Fire your Doctor!
Two weeks ago, we had an 80 year old lady reach out to us looking for an upper cervical chiropractor in North Lakes.
In brief, she had been experiencing migraines for the past month. Even though she’d experienced neck discomfort and headaches for a long period of time the migraines were a new thing for her.
She scheduled a time with our office for a complete assessment, but I recommended that before she comes to visit us that she have a chat with her GP to order a CT or MRI to rule out any serious pathology, which is exactly what she did.
When we got in touch with her last week, we asked how she was doing and what the results of her tests were. Here’s what she said:
“So I did the scans, and my GP said that they’re fine. Just a lot [degenerative] arthritis, and that there’s nothing I can do about that. So I’d like to cancel my appointment please.”
I’m not upset about the fact that she wants to cancel her appointment. That is her choice and right to do so.
The reason I’m upset is because her case reminds me of so many other people I’ve seen over the years, how have been to GPs, specialists and other healthcare providers to be told, “There’s nothing you can do about your health.”
And so they give up before they even try!
Okay, so this particular lady had lots of degenerative arthritis. That’s common for 80 years! … But arthritis doesn’t appear overnight, and she only started to experience migraines a month ago.
In other words, there is likely something else going on that may have nothing to do with the arthritis at all!
It’s been my observation from over 10 years in practice (and a few thousand clients) that there is no a correlation between arthritis and the level of pain that people experience. Some people with wretched arthritis report that “it’s just a bit stiff and tight.” Other people with almost no damage at all report terrible pain like happens with fibromyalgia.
And it’s not just my experience. There’s also research to backup that pain is a multifactorial experience that isn’t just a matter of arthritis. (1,2,3)
What bothers me the most about this story is how a trusted medical practitioner can say just one thing – i.e., “There’s nothing you can do about it” – and as a result this lady has given up hope that she can be better.
I’m reminded of advice that one of my university lecturers said years ago: “Never take away hope from a patient.”
5 Things to Look for in Good Doctor
Now, I don’t know if I’d have been able to help her – no one has a magic bullet – but to suggest that there’s nothing that can be done, that’s horrible advice!
So what I want to share with you are some of the things you want to look for as positive attributes to know that you have a good medical doctor, specialist or your other healthcare provider on your side …but if not,you may want to seriously consider switching providers. Note: I am not immune here either, but I do the best I can to follow this code too!
1. Your healthcare provider offers realistic hope.
Not a dangerous or false hope, but genuine care that will allow you to have the best possible outcome based on your current circumstances. We do not know everything about the human body. Collectively, we know more than any written period in history, but we still have a long way to go. Until we have a complete understanding of life – and discover a way to escape time and gravity – it may not be realistic to “fix” your condition 100%.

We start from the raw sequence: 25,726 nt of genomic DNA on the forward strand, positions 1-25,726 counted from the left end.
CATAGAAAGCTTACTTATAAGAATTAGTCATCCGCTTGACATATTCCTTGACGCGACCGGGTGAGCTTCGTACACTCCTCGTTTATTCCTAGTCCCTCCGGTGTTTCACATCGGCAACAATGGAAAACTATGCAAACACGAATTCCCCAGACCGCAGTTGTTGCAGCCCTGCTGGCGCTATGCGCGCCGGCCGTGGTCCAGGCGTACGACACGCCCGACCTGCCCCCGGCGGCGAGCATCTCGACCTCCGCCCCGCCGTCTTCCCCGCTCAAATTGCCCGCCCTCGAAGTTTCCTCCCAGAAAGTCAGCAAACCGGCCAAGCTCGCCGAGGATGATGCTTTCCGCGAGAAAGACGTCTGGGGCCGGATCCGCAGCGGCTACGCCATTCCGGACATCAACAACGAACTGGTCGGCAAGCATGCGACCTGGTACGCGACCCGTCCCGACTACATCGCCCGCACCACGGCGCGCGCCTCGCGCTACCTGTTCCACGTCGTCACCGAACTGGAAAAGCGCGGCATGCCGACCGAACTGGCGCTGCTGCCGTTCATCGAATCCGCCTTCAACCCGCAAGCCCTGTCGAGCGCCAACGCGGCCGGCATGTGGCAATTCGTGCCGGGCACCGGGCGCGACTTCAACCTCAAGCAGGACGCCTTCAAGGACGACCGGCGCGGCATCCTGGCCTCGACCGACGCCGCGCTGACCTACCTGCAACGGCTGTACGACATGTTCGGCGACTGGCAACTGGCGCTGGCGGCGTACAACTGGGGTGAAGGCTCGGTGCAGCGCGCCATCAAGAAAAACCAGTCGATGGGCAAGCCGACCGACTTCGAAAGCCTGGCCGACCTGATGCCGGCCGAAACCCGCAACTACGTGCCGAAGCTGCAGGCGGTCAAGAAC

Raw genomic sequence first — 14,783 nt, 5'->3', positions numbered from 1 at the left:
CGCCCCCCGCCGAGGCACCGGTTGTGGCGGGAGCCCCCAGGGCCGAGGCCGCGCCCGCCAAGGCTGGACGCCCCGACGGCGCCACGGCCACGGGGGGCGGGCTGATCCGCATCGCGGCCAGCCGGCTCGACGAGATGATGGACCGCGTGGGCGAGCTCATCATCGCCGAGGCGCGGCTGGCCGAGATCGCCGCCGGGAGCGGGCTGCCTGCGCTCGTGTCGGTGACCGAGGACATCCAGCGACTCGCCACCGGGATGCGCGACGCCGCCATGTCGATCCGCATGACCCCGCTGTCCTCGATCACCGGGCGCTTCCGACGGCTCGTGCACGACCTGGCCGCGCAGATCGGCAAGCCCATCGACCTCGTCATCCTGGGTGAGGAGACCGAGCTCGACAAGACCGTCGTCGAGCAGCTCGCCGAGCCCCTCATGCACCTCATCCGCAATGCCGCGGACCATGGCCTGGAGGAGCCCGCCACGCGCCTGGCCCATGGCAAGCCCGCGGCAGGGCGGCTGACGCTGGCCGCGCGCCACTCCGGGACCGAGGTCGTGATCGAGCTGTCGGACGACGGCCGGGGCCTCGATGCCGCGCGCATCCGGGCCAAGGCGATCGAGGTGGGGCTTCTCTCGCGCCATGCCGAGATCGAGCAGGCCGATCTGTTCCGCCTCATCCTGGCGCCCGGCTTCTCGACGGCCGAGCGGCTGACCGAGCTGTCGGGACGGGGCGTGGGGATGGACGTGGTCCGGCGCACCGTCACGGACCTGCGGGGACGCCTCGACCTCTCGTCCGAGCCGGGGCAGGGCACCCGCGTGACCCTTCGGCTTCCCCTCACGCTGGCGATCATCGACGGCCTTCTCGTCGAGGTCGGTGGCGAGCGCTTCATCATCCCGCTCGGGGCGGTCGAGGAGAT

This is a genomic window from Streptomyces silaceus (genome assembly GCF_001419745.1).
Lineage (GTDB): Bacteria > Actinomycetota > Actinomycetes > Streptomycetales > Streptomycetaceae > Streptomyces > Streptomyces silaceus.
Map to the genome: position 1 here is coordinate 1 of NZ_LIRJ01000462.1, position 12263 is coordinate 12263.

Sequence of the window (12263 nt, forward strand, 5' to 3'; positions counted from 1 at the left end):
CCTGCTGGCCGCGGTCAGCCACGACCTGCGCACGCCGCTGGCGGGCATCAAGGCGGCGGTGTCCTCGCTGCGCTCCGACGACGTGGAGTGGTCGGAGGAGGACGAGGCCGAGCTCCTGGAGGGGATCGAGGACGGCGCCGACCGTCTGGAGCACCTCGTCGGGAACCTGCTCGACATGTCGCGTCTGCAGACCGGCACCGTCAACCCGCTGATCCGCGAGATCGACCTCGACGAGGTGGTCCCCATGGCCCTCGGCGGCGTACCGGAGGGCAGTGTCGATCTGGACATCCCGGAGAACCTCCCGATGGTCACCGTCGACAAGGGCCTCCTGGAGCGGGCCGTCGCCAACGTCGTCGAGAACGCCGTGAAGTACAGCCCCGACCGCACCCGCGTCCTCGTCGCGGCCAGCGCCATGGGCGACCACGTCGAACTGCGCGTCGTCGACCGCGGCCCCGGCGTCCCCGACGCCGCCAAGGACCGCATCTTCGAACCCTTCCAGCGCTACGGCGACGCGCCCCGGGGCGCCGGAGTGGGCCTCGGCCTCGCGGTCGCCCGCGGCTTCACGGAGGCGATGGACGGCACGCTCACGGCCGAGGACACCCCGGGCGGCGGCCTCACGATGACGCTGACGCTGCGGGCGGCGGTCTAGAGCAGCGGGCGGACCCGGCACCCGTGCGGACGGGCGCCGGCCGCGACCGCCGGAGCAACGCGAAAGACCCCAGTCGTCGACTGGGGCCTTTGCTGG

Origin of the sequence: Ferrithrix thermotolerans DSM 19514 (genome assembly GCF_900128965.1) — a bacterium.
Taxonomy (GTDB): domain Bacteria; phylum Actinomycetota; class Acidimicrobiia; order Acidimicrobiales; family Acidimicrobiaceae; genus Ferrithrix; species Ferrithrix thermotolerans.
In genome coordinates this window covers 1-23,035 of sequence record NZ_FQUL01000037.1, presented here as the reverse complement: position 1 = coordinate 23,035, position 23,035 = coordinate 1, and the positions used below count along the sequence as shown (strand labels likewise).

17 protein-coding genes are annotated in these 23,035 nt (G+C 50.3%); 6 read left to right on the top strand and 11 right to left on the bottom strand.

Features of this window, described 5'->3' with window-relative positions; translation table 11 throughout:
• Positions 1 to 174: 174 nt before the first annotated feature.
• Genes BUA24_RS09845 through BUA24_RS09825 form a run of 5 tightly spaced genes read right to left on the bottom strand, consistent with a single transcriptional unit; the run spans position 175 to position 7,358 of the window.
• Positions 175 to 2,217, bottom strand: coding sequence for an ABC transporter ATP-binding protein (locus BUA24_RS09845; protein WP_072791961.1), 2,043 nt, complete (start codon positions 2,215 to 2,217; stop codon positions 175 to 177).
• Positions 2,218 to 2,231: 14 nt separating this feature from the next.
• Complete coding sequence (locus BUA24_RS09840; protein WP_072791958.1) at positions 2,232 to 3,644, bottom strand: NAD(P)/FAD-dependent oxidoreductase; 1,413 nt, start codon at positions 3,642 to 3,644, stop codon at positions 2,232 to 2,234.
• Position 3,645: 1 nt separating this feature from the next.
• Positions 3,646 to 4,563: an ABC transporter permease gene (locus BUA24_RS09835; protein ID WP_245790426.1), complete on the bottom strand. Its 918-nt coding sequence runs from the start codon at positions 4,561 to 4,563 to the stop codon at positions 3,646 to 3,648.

But if it’s possible to be better than you are now – no matter what you have going on – it’s up to you and your healthcare provider to work together to find the best possible solution for you. Hope with a vision for a brighter tomorrow may not solve your health challenges, but they are the foundations for progress.
2. Your healthcare provider is open to possibilities beyond their field of expertise.
A medical doctor is an expert in health and medicine. A chiropractor is an expert in health and the spine. A cardiologist is an expert in health and the heart. A nutritionist is an expert in health and nutrition.
We are all experts in health, but with different perspectives and specific additional fields of expertise.
When it comes to the human body and healing, without ego, I’d say that I know lots of stuff! That said, I don’t know everything. No one does! Traditionally, doctors are taught never to say the phrase, “I don’t know.” I believe that trend has been changing over the years. Doctors are human too. And there are plenty of times when I also say, “I don’t know.” … But just because I don’t have all the answers does not mean that there is no an answer.
Read about this in a previous article, The Combination Lock.
Even when things don’t always make sense to us (i.e., healthcare providers) because of our limited knowledge, we must learn to encourage people to be active in their own heath to seek solutions if we aren’t able to help them despite our best efforts.
Yes, this may involve steering people towards or away from certain things (e.g., I don’t expect all GPs to love chiropractors, as an example) … but what it must involve is a direction of some kind to explore the possibilities instead of limiting people to the false conclusion that “there’s nothing that can be done.”
Make sure that your healthcare providers are open to the possibility that you can be better … even if it isn’t with them.